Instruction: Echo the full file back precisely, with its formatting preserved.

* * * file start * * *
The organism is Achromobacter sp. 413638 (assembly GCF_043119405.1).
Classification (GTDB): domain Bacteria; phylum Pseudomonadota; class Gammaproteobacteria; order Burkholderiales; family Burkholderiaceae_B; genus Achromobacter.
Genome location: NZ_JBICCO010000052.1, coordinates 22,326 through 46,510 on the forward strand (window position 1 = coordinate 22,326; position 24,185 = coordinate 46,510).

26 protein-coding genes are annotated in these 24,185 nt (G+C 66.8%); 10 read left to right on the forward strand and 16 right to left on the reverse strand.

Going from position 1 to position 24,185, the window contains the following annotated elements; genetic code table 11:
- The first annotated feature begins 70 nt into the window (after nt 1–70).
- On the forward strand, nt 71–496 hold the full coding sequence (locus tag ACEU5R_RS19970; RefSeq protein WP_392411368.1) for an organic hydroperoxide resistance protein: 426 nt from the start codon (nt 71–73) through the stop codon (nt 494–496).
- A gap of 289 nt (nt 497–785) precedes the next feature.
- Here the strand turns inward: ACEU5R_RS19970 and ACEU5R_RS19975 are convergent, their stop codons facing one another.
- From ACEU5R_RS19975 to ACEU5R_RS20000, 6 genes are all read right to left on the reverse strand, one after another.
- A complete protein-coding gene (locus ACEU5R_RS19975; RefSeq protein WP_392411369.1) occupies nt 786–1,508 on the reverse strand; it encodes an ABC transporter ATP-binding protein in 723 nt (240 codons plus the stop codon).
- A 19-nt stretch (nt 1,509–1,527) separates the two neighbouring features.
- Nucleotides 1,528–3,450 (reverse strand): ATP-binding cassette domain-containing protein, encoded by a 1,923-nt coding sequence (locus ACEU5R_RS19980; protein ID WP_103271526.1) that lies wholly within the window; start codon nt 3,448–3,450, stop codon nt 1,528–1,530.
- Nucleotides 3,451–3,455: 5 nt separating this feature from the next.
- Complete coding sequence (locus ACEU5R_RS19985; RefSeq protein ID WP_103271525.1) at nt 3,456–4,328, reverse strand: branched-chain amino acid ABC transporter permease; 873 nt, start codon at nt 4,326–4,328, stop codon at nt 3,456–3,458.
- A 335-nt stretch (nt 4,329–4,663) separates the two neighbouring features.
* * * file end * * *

The organism is Achromobacter sp. 413638 (assembly GCF_043119405.1).
Classification (GTDB): domain Bacteria; phylum Pseudomonadota; class Gammaproteobacteria; order Burkholderiales; family Burkholderiaceae_B; genus Achromobacter.
Genome location: NZ_JBICCO010000052.1, coordinates 22,326 through 46,510 on the forward strand (window position 1 = coordinate 22,326; position 24,185 = coordinate 46,510).

26 protein-coding genes are annotated in these 24,185 nt (G+C 66.8%); 10 read left to right on the forward strand and 16 right to left on the reverse strand.

Going from position 1 to position 24,185, the window contains the following annotated elements; genetic code table 11:
- The first annotated feature begins 70 nt into the window (after nt 1–70).
- On the forward strand, nt 71–496 hold the full coding sequence (locus tag ACEU5R_RS19970; RefSeq protein WP_392411368.1) for an organic hydroperoxide resistance protein: 426 nt from the start codon (nt 71–73) through the stop codon (nt 494–496).
- A gap of 289 nt (nt 497–785) precedes the next feature.
- Here the strand turns inward: ACEU5R_RS19970 and ACEU5R_RS19975 are convergent, their stop codons facing one another.
- From ACEU5R_RS19975 to ACEU5R_RS20000, 6 genes are all read right to left on the reverse strand, one after another.
- A complete protein-coding gene (locus ACEU5R_RS19975; RefSeq protein WP_392411369.1) occupies nt 786–1,508 on the reverse strand; it encodes an ABC transporter ATP-binding protein in 723 nt (240 codons plus the stop codon).
- A 19-nt stretch (nt 1,509–1,527) separates the two neighbouring features.
- Nucleotides 1,528–3,450 (reverse strand): ATP-binding cassette domain-containing protein, encoded by a 1,923-nt coding sequence (locus ACEU5R_RS19980; protein ID WP_103271526.1) that lies wholly within the window; start codon nt 3,448–3,450, stop codon nt 1,528–1,530.
- Nucleotides 3,451–3,455: 5 nt separating this feature from the next.
- Complete coding sequence (locus ACEU5R_RS19985; RefSeq protein ID WP_103271525.1) at nt 3,456–4,328, reverse strand: branched-chain amino acid ABC transporter permease; 873 nt, start codon at nt 4,326–4,328, stop codon at nt 3,456–3,458.
- A 335-nt stretch (nt 4,329–4,663) separates the two neighbouring features.